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ERIC Number: ED447401
Record Type: Non-Journal
Publication Date: 2000-Aug
Pages: 10
Abstractor: N/A
Reference Count: N/A
Tickling, Punching, and Poking: Mock Aggressive Behavior in College Students.
Ballard, Mary E.; Green, Shavonda
Several hypotheses have been generated about the functions of mock aggression, including its association with dominance. This paper describes a study that expanded this line of research by interviewing college students about a broad array of mock aggressive behaviors and their contexts, targets, benefits, and functions. The hypotheses were that: (1) mock aggression is a common, valued, form of social interaction; (2) there is a range of mock aggression across a variety of contexts and targets; (3) there are few consistent gender differences in mock aggression; (4) there would be positive reports regarding experiences with mock aggression; and (5) there would be reports of immediate- and long-term benefits of mock aggression. College students (N=109; 79 females, 30 males) were interviewed about the types, rates, targets, contexts, benefits, and functions of mock aggression. The results support the hypothesis that mock aggression is common and a positive part of the daily lives of late adolescents/young adults. There were no gender differences in the use of mock aggression, although it was related to decreased aggression in males but not females. Mock aggression has similar functions for them as for children. However, the young adults reported outcomes (e.g., sex, stress relief) not seen among children. The paper concludes that mock aggression is an important social behavior and that it varies across developmental contexts across the lifespan. (Contains 24 references and 1 table.) (JDM)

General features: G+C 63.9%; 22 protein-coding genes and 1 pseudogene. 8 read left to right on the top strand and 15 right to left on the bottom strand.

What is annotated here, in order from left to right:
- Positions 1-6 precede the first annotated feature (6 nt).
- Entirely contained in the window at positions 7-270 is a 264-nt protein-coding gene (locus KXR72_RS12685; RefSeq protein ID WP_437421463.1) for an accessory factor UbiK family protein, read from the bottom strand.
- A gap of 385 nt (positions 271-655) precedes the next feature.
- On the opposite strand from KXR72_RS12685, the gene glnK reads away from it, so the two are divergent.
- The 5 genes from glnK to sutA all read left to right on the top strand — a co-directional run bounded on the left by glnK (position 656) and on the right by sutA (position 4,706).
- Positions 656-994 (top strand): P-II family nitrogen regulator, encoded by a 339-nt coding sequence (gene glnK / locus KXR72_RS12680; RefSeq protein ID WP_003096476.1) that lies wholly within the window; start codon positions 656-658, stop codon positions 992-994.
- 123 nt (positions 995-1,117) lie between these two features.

Publication Type: Reports - Research; Speeches/Meeting Papers
Education Level: N/A
Audience: N/A
Language: English
Sponsor: N/A
Authoring Institution: N/A